Design by Fire strives to be as standards compliant as humanly possible in spite of the fact that those in charge of developing the technology, the browsers and the operating systems can't seem to to code to the W3C specification with 100% compliance.

However, even though I'm a firm believer in standards, I'm beyond sick and tired of trying to figure out what works and what does not work according to the W3C specification. So while I make every attempt to do the right thing, occasionally I'll just do what I have to get the thing working. In other words, if you run any Design by Fire URI through a code validator and find invalid markup or css, please don't bother sending me an email.

With that little rant out of the way, here are some good articles about the benefits of web standards.

And of course, there's Zeldman's Designing with Web Standards, which is easily one of the best reads from both a practical and technical point of view on the subject.

All of these sources discuss simplification of code, rapid development, smaller file sizes, faster download times, better accessibility for a larger set of users, easier code maintenance and platform scalability - all benefits of standards at a technological level. There's also some ROI discussion on using standards.

Really Simple Syndication is still a pain in the ass

Here's the RSS feed.

RSS Feed
Design by Fire RSS Feed

You should know the drill by now.

Andrei Michael Herasimchuk

Updated 2010 Separator The quick and dirty summary is that I am largely considered one of the first official interface designers hired by Adobe Systems. That is, the first one hired to do nothing but interface design across the professional product line. I worked personally on the interfaces for Adobe Photoshop, Adobe Illustrator, and Adobe InDesign.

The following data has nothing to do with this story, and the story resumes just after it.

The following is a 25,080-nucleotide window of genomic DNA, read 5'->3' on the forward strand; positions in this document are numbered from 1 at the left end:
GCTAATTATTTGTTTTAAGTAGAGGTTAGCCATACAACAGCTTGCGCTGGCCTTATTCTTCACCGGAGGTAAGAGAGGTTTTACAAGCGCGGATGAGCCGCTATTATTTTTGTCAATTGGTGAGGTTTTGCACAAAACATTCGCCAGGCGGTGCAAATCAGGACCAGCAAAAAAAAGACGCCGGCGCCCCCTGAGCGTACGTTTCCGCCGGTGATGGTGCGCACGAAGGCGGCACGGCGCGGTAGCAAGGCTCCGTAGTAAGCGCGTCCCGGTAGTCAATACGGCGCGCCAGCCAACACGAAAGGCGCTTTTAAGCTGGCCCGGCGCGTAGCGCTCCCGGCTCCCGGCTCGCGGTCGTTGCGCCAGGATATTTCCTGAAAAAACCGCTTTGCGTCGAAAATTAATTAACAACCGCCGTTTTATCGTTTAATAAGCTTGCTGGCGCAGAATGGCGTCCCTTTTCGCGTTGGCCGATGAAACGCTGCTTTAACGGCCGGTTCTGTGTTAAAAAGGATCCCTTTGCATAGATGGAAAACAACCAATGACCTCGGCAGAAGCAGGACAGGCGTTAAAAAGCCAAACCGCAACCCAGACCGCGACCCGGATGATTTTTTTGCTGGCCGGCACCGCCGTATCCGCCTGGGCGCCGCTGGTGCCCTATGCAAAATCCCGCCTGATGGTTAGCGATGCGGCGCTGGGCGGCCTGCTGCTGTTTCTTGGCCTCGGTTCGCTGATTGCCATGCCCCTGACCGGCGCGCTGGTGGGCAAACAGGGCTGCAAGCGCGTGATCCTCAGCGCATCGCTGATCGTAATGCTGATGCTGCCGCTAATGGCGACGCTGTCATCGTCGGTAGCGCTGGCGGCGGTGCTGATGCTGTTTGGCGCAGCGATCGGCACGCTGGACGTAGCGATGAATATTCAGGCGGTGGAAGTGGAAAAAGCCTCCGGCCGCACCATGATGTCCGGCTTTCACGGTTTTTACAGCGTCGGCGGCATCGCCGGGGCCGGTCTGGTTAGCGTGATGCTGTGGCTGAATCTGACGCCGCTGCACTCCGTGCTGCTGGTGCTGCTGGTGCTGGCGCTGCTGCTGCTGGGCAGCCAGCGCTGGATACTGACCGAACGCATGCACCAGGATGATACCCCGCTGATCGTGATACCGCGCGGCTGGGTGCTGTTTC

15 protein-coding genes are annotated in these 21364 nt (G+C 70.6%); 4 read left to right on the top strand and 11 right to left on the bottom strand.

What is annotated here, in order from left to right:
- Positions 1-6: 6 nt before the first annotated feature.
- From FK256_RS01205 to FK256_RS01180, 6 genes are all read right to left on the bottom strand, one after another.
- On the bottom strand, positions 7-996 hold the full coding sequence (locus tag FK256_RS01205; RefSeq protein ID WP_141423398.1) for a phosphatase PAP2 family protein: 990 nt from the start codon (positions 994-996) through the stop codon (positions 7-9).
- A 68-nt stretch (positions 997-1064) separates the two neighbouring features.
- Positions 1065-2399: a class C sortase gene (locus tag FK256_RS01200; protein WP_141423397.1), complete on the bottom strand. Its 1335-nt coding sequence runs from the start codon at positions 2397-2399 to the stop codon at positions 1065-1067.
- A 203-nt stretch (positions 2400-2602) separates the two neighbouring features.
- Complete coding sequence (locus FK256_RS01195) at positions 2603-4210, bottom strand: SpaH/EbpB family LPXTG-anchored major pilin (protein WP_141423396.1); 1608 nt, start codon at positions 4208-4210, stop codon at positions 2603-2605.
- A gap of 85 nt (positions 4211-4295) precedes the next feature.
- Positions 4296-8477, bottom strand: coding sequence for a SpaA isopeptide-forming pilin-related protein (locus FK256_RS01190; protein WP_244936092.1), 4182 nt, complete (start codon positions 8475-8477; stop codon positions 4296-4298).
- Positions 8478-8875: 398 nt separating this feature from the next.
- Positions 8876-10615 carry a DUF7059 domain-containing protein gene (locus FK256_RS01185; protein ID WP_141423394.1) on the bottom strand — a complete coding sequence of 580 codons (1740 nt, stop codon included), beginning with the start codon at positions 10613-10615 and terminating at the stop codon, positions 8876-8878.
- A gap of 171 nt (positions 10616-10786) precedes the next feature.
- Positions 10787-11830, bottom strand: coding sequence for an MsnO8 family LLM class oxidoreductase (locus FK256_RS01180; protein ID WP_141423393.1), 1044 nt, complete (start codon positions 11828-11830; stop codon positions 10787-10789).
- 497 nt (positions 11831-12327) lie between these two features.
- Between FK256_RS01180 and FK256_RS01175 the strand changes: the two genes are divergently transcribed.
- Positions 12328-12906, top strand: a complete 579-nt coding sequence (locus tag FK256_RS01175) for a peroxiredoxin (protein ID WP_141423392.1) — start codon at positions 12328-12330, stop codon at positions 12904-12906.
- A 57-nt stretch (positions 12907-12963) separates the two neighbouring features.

One of these days, I'll convince Adobe's legal eagles to let me write a book about all that I have been through while working on those products. I just doubt they'll agree to it in my lifetime. Until, then you'll have to be satisfied with the History of Photoshop, an article written by a long-time friend of mine, Jeff Schewe.


Director, Design Team bullet Twitter
March 2011 - Present

Sr. Director of Product Design
Applications bullet Yahoo!
September 2009 - March 2011

Chief Design Officer, Co-Founder bullet Involution Studios
July 2004 - September 2009

Project Lead, Adobe Lightroom bullet Adobe Systems
December 2002 - June 2004

Director, User Interface bullet ePeople
April 2001 - December 2002

Director, User Interface bullet Impresse
January 2000 - April 2001

Director, User Interface bullet Mambo.com
August 1999 - January 2000

Senior User Interface Designer bullet Adobe Systems
August 1995 - July 1999

Co-Founding Member, Director bullet Specular Int'l
June 1990 - August 1995


Having the opportunity to work on Adobe Photoshop and Adobe Lightroom has given me a chance to explore photography in way I would not have had access to otherwise. You can find samples of all my personal work on this web site, and unless otherwise noted, everything here is photographed by me.

For a short period of time, I was exploring a screenwriting career. I had a script optioned by Hyde Park Entertainment (a division of MGM), a studio that has since gone under. I even had an agent in Beverly Hills for a short period of time.

I enjoy playing poker on the side and find the game infinitely fascinating. I have made the final table in a few bigger tournaments. One at The Hall of Fame Poker Classic and the other at the Bay 101 Open, but no World Series of Poker bracelet for me yet. I have had the opportunity to play against some world-class poker professionals and have gotten crushed by them.

In my off time I play bass guitar and far too many video games.

Publications and Awards

Industry Awards bullet 1995-2000
Adobe Photoshop, Illustrator and InDesign have won far too many awards than is possible to list here.

The History of Photoshop bullet February 2000
An article written by Jeff Schewe for Photo Electronic Imaging Magazine. This covers the history and development of Photoshop. A copy of this article can be found here in PDF format. You can also find another copy on Jeff's web site, Schewe Photography.